When Congress enacted the Private Securities Litigation Reform Act (PSLRA) in 1995, it aimed to address perceived abuses in securities class action litigation. Among the ills Congress sought to address was the prevalence in securities litigation at the time of “professional plaintiffs” — that is, repeat players who lent their names to lawyer-driven lawsuits without performing any oversight or monitoring of the litigation or of the lawyers. In the PSLRA, Congress put limits in place to try to curb these frequent filers. The reality is that these limits have not worked. As is well documented in a new paper from the U.S. Chamber of Commerce’s Institute for Legal Reform entitled “Frequent Filers Revisited: Professional Plaintiffs in Securities Class Actions,” repeat plaintiffs remain an unfortunate feature of securities litigation today, with many of the same ill effects Congress intended to remedy.


The paper, which was written by New York University Law School Professor Stephen Choi, University of Richmond Law School Professor Jessica Erikson, and University of Michigan Law School Professor Adam Pritchard, details the extent of the frequent filer problem in current securities litigation, and proposes a number of reforms to address the issue. The April 21, 2022 paper can be found here.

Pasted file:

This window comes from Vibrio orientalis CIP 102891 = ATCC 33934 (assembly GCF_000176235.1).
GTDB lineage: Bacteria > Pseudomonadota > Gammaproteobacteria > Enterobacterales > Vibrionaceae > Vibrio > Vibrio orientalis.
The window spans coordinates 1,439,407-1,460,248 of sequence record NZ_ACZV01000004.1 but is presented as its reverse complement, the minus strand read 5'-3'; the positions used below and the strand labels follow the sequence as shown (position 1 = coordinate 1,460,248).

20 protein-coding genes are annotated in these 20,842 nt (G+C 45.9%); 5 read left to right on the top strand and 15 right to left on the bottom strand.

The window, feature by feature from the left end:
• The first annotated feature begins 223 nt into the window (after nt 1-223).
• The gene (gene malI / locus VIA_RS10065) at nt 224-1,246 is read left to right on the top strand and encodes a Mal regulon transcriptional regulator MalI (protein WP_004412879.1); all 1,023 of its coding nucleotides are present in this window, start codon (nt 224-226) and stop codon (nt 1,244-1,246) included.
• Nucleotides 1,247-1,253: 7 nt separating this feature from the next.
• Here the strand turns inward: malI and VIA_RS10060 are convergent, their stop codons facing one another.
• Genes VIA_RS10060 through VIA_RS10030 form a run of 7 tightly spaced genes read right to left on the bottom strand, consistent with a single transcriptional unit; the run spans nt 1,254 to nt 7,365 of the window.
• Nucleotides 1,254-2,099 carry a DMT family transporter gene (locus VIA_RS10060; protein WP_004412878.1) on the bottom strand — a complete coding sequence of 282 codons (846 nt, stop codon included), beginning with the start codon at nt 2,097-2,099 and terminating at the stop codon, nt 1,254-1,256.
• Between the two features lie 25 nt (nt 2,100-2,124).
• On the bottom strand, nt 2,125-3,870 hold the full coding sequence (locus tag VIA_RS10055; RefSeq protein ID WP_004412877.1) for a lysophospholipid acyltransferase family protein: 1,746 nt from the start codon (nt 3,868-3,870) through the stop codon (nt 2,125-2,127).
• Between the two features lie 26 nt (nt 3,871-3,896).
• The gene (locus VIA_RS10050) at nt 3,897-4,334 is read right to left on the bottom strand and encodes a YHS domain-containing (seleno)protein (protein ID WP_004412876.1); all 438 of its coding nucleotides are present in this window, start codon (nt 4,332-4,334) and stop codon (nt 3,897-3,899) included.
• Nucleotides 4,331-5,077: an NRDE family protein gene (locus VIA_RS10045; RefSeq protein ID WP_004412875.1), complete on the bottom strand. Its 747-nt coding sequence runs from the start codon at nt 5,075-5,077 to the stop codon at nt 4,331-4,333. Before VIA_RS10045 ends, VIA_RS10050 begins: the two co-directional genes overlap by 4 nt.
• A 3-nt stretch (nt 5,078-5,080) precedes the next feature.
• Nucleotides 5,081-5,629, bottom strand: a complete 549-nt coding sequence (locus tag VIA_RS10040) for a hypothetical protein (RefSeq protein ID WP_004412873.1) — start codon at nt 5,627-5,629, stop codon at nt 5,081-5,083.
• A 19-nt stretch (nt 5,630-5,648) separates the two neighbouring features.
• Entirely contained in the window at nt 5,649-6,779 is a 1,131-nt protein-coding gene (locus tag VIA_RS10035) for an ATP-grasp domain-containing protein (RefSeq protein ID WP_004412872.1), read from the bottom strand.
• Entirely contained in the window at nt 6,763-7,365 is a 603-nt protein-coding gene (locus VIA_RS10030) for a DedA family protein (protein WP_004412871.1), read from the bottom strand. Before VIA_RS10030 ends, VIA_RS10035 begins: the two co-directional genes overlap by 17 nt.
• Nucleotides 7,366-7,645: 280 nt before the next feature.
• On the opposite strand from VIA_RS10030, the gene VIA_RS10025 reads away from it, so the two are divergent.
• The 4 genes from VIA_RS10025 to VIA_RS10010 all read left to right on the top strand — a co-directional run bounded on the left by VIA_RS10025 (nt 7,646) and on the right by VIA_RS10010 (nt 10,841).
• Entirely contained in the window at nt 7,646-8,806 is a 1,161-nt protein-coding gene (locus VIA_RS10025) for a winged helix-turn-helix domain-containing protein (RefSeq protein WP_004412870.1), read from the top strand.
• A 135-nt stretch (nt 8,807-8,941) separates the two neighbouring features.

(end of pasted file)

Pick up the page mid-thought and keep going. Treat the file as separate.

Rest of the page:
When Congress enacted the PSLRA it specified that no investor should serve as lead plaintiff in more than five securities class actions in a three-year period. In order to study how this rule has worked in practice, the authors analyzed a data base of 2,512 federal court securities class action lawsuits filed between 2005 and 2018. Based on their analysis, the authors concluded that the curbs Congress put in place have not worked as Congress intended.


Indeed, as anyone watching securities litigation these days knows, the same names show up again and again in securities suits. The authors identified two particular aspects of the problem; the prevalence of repeat individual claimants in merger objection litigation, and the significant involvement of a small set of institutional investors in traditional securities class action litigation.